Paris Diaries: Serendipity

The following day, my migraine was gone and my flu seemed improved enough that I decided it was time to finally venture out of my quartier. First, however, I strolled down the Champs Elysees to Avenue Montaigne. Avenue Montaigne is a delicate torture. The Belle Epoque buildings are as beautiful as the Pret a Porter clothes that are in the windows, and equally unaffordable. If you want to buy Prada and Givenchy, this is the place do it. Not a store filled with snarky women who make their nasty comments through their nose in undisguised Long Island and New Jersey accents, women who think that class is all about how much money you have, but a truly gentile, quiet, and tasteful street. A street so incredibly high class that even empty with all the stores closed, it intimidates visitors into polite behavior.

Once at the Seine, I enjoyed the view from Pont Alexander and then continued to walk up Avenue de New York (of course!) until I reached the Grand and Petit Palais. From there, I took the Metro to Blvd St. Michel, but not before getting tearful outside of Shakespeare and Co where I had great trouble resisting buying a copy of the "Summer of '42."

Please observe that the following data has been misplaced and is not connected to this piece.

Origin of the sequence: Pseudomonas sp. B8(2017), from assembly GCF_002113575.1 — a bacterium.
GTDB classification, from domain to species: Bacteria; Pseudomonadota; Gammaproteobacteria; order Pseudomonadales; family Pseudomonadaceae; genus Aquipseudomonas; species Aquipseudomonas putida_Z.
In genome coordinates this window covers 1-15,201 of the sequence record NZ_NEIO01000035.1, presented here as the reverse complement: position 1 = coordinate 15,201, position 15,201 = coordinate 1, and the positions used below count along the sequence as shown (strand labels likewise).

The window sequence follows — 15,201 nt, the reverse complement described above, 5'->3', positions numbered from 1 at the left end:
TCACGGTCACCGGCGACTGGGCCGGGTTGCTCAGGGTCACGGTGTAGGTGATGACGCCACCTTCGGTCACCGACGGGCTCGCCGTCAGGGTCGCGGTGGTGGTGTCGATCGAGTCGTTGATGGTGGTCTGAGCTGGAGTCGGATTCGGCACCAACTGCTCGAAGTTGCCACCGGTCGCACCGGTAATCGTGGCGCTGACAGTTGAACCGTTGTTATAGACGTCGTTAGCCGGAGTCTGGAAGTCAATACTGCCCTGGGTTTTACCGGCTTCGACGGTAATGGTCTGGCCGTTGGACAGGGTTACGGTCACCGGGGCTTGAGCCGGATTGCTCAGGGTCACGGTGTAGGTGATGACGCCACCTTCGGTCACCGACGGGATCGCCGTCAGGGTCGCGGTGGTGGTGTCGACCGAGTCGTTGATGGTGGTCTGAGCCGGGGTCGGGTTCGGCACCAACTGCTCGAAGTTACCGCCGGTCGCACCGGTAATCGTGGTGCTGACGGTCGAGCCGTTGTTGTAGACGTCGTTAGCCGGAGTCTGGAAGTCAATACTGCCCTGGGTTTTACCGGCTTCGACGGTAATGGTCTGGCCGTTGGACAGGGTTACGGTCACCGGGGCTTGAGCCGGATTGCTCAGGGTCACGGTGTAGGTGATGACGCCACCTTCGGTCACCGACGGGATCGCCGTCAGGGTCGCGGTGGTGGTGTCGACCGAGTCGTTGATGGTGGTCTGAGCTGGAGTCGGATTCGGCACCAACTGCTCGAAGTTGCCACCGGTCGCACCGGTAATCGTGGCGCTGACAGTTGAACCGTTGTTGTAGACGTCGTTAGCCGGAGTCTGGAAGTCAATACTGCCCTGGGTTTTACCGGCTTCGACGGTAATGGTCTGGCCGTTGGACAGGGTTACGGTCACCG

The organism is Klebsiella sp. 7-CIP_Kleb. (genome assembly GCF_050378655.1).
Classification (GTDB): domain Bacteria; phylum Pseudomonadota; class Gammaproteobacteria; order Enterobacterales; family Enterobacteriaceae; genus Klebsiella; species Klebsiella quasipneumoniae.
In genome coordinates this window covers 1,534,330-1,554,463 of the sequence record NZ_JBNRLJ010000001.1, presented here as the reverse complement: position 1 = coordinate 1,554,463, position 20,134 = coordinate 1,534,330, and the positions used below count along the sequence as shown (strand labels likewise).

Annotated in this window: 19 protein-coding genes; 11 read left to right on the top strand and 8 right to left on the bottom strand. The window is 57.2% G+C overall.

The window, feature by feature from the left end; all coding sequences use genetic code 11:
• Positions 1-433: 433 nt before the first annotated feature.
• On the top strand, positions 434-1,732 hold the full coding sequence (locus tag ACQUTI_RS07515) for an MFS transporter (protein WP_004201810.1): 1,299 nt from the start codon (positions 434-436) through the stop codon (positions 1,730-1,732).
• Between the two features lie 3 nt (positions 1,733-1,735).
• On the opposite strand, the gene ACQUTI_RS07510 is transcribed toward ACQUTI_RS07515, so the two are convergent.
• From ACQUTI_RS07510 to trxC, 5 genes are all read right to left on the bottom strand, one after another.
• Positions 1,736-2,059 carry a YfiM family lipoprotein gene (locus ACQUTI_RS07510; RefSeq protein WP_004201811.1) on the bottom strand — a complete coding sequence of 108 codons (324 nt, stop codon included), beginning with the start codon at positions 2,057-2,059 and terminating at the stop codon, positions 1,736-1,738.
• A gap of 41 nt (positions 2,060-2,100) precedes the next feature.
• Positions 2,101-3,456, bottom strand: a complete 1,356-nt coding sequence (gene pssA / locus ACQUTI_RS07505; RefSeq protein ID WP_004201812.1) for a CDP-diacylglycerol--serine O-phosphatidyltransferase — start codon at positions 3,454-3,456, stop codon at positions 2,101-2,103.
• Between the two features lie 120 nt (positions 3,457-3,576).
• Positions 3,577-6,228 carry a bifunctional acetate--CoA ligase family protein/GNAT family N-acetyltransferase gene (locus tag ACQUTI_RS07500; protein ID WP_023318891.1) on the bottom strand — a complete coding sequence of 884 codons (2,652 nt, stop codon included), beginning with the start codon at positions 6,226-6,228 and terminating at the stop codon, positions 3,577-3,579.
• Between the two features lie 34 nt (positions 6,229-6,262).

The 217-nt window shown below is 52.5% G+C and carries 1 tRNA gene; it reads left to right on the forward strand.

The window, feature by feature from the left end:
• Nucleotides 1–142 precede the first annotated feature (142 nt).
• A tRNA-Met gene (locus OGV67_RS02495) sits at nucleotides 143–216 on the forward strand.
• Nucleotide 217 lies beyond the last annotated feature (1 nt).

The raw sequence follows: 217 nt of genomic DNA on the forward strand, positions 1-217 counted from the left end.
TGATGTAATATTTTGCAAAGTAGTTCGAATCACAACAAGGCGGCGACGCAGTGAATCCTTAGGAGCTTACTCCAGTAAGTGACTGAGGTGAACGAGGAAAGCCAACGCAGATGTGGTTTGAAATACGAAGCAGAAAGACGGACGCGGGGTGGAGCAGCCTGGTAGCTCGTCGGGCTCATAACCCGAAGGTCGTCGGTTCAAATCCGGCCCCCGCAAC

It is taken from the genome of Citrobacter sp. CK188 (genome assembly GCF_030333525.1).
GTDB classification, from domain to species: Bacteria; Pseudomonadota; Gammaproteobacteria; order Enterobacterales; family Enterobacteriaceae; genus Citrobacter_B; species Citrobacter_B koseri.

By this time I was starving and found a local cafe where I stuffed myself with oeufs. The front of the cafe was also a tabac, and while I ate, I mused at some of the brands here: Hollywood gum and Hamlet cigarettes. What kind of ad campaign Hamlet cigarettes would have? "To be or not to be...a smoker? That is the question." Afterwards, I made my way to Notre Dame.

It wasn't until I went to Paris that I understood the real power of Christianity. As a Jew in a small New England town, I had never seen anything like the gothic beauty of St. Eustache or breathtaking mosiacs of Sacre Couer. Before Paris, christianity was a bunch of stories about some twit who walks on water, which were then used to help the Inquisitions and the witch trials. I thought"C'mon the Greeks and the Vikings have that beat by a mile. I mean if you are gonna believe in some ridiculous shit, why not get some REALLY ridiculous shit like princesses impregnanted by grains of sand or showers of gold?'" Here, in the view of these awesome churches, I was finally able to understand not just the beauty of the religion, but the power that could be used for creativity and artistry.

After donating 2 euros to a light a candle for Jean D'Arc ( a personal favorite not just for her life, but also for the George Bernard Shaw play written about her), I paid another 3 euros to go into the treasury museum. I also discovered my fascination with reliquaries in Paris, specifically at Cluny which houses the not at all well advertised reliquary of the umbilicus of christ. As a Jew, this whole "Let me cart around this foot in the name of JESUS!" well, it just doesn't seem right. I mean if you have those kind of precious metals, why not use them to, you know, help the poor or something. Is encasing the hand of a saint really the best use for those diamonds and sapphires?